The last session of the day was Dynamic SQL in a Dynamic World by Michael Rosenblum. He stated that a solution to imperfect analysis, specification and hardware is: generic models (don't mention this to Tom Kyte, it's one of his "worst practices"), code generators and repository based systems. You can argue to this statement, but let's move on. To support this solution he uses Dynamic PL/SQL. He showed some really good examples, but nobody did stop him on time. To me it seems that during his project dynamic SQL was more a goal than (part of) a solution. And he didn't mention SQL Injection (finally after a question from the audience) or - even worse - PL/SQL Injection (next to dynamic sql he uses dynamic pl/sql a lot). Also the problem of Dependency Analysis (e.g. if you drop a column, your program still compiles and fails only at runtime) was not covered.

That night we had a dinner with our colleagues from WM Data and the UK. It was really nice meeting these new people, hope we'll meet again somewhere in Europe.
Afterwards we went back to the hotel with a stretched limo (we managed to get 11 people inside).


Popular posts from this blog

apex_application.g_f0x array processing in Oracle 12

If you created your own "updatable reports" or your custom version of tabular forms in Oracle Application Express, you'll end up with a query that looks similar to this one:
then you disable the "Escape special characters" property and the result is an updatable multirecord form.
That was easy, right? But now we need to process the changes in the Ename column when the form is submitted, but only if the checkbox is checked. All the columns are submitted as separated arrays, named apex_application.g_f0x - where the "x" is the value of the "p_idx" parameter you specified in the apex_item calls. So we have apex_application.g_f01, g_f02 and g_f03. But then you discover APEX has the oddity that the "checkbox" array only contains values for the checked rows. Thus if you just check "Jones", the length of g_f02 is 1 and it contains only the empno of Jones - while the other two arrays will contain all (14) rows. So for processing y…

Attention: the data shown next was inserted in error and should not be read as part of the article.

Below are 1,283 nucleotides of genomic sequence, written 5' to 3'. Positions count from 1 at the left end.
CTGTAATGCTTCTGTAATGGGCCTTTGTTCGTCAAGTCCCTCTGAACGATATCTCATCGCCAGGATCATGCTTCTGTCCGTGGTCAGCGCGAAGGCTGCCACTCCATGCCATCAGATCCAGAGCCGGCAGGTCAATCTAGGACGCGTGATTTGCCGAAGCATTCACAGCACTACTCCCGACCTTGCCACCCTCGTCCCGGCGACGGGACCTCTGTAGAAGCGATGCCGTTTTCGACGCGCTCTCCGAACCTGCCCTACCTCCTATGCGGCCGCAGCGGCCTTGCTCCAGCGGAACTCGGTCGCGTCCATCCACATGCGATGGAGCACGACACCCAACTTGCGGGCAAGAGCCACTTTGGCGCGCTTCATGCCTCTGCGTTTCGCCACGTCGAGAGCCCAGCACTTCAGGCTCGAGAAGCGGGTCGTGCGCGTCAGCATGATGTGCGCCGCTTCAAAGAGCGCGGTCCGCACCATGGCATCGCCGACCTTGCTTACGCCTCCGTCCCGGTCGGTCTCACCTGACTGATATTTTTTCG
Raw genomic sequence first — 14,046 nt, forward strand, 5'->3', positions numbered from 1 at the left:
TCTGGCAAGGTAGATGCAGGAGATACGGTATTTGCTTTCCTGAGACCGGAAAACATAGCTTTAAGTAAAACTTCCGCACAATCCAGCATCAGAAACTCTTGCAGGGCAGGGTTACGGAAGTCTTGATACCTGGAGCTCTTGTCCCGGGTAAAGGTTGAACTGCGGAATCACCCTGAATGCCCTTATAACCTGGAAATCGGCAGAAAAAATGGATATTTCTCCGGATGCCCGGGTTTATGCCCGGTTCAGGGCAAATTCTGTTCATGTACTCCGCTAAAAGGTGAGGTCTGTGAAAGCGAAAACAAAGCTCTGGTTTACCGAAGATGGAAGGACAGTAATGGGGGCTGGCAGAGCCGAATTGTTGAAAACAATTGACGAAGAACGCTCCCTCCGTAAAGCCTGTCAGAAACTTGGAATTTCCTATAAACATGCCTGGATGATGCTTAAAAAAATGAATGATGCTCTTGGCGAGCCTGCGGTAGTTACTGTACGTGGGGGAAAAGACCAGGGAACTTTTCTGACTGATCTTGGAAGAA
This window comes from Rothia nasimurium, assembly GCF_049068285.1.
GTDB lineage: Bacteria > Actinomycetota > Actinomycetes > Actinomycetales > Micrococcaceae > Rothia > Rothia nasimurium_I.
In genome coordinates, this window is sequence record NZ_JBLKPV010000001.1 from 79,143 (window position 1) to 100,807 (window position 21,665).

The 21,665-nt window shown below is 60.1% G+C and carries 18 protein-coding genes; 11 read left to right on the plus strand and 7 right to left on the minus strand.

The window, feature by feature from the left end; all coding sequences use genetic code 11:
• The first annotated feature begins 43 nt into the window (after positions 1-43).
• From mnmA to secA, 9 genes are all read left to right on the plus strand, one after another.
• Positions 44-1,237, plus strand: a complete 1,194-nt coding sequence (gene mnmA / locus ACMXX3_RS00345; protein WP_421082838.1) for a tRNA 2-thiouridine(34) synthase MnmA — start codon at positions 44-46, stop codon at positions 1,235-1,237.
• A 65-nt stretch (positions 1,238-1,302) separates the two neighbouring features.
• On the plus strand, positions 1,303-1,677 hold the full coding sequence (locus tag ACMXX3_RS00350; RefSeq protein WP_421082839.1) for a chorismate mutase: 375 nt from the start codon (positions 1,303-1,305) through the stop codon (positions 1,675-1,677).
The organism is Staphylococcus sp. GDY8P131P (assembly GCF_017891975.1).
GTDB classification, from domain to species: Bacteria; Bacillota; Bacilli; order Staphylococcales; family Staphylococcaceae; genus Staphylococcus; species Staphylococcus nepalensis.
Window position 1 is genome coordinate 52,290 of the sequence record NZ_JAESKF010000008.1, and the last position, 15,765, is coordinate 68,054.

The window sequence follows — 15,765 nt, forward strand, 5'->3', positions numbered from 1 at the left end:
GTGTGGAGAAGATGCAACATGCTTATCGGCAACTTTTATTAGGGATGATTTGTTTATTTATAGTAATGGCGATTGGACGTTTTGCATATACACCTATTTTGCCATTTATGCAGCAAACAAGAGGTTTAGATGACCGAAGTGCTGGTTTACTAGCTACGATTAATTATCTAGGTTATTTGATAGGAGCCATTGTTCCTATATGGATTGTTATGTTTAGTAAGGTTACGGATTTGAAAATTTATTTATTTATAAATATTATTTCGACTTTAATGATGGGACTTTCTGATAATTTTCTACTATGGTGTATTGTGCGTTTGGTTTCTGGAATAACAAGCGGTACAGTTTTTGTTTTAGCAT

Dockerize your APEX development environment

Nowadays Docker is everywhere. It is one of the main components of Continuous Integration / Continuous Development environments. That alone indicates Docker has to be seen more as a Software Delivery Platform than as a replacement of a virtual machine.

However ...

If you are running an Oracle database using Docker on your local machine to develop some APEX application, you will probably not move that container is a whole to test and production environments. Because in that case you would not only deliver a new APEX application to the production environment - which is a good thing - but also overwrite the data in production with the data from your development environment. And that won't make your users very excited.
So in this set up you will be using Docker as a replacement of a Virtual Machine and not as a Delivery Platform.
And that's exactly the way Martin is using it as he described in this recent blog post. It is an ideal way to get up and running with an Oracle database …

Refresh selected row(s) in an Interactive Grid

In my previous post I blogged about pushing changed rows from the dabatase into an Interactive Grid. The use case I'll cover right here is probably more common - and therefore more useful!

Until we had the IG, we showed the data in a report (Interactive or Classic). Changes to the data where made by popping up a form page, making changes, saving and refreshing the report upon closing the dialog. Or by clicking an icon / button / link in your report that makes some changes to the data (like changing a status) and ... refresh the report.  That all works fine, but the downsides are: The whole dataset is returned from the server to the client - again and again. And if your pagination size is large, that does lead to more and more network traffic, more interpretation by the browser and more waiting time for the end user.The "current record" might be out of focus after the refresh, especially by larger pagination sizes, as the first rows will be shown. Or (even worse) while you…